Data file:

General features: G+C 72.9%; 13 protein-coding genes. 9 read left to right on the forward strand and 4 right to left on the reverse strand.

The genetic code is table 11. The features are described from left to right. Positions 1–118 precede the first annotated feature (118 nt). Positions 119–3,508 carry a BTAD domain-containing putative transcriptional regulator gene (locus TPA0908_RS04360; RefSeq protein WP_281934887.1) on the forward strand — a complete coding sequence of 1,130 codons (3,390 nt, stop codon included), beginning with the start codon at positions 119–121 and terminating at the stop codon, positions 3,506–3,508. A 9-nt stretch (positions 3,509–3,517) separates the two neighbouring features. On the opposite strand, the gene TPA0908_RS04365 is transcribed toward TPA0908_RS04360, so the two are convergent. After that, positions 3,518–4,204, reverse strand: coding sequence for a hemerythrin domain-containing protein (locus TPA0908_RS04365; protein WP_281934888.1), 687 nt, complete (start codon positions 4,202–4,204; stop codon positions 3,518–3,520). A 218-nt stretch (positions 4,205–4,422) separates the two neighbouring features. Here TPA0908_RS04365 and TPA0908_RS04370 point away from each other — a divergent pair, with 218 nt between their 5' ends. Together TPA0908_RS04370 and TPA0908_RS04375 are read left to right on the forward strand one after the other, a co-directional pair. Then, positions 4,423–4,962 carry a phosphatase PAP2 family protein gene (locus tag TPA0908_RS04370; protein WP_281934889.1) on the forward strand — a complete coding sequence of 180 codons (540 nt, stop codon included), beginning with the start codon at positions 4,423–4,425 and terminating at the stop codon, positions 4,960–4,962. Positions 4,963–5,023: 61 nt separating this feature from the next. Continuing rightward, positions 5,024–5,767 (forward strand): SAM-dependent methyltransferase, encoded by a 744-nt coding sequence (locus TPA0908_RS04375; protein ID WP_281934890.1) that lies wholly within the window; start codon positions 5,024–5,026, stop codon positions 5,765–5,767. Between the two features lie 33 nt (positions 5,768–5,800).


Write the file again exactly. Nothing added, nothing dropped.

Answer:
General features: G+C 72.9%; 13 protein-coding genes. 9 read left to right on the forward strand and 4 right to left on the reverse strand.

The genetic code is table 11. The features are described from left to right. Positions 1–118 precede the first annotated feature (118 nt). Positions 119–3,508 carry a BTAD domain-containing putative transcriptional regulator gene (locus TPA0908_RS04360; RefSeq protein WP_281934887.1) on the forward strand — a complete coding sequence of 1,130 codons (3,390 nt, stop codon included), beginning with the start codon at positions 119–121 and terminating at the stop codon, positions 3,506–3,508. A 9-nt stretch (positions 3,509–3,517) separates the two neighbouring features. On the opposite strand, the gene TPA0908_RS04365 is transcribed toward TPA0908_RS04360, so the two are convergent. After that, positions 3,518–4,204, reverse strand: coding sequence for a hemerythrin domain-containing protein (locus TPA0908_RS04365; protein WP_281934888.1), 687 nt, complete (start codon positions 4,202–4,204; stop codon positions 3,518–3,520). A 218-nt stretch (positions 4,205–4,422) separates the two neighbouring features. Here TPA0908_RS04365 and TPA0908_RS04370 point away from each other — a divergent pair, with 218 nt between their 5' ends. Together TPA0908_RS04370 and TPA0908_RS04375 are read left to right on the forward strand one after the other, a co-directional pair. Then, positions 4,423–4,962 carry a phosphatase PAP2 family protein gene (locus tag TPA0908_RS04370; protein WP_281934889.1) on the forward strand — a complete coding sequence of 180 codons (540 nt, stop codon included), beginning with the start codon at positions 4,423–4,425 and terminating at the stop codon, positions 4,960–4,962. Positions 4,963–5,023: 61 nt separating this feature from the next. Continuing rightward, positions 5,024–5,767 (forward strand): SAM-dependent methyltransferase, encoded by a 744-nt coding sequence (locus TPA0908_RS04375; protein ID WP_281934890.1) that lies wholly within the window; start codon positions 5,024–5,026, stop codon positions 5,765–5,767. Between the two features lie 33 nt (positions 5,768–5,800).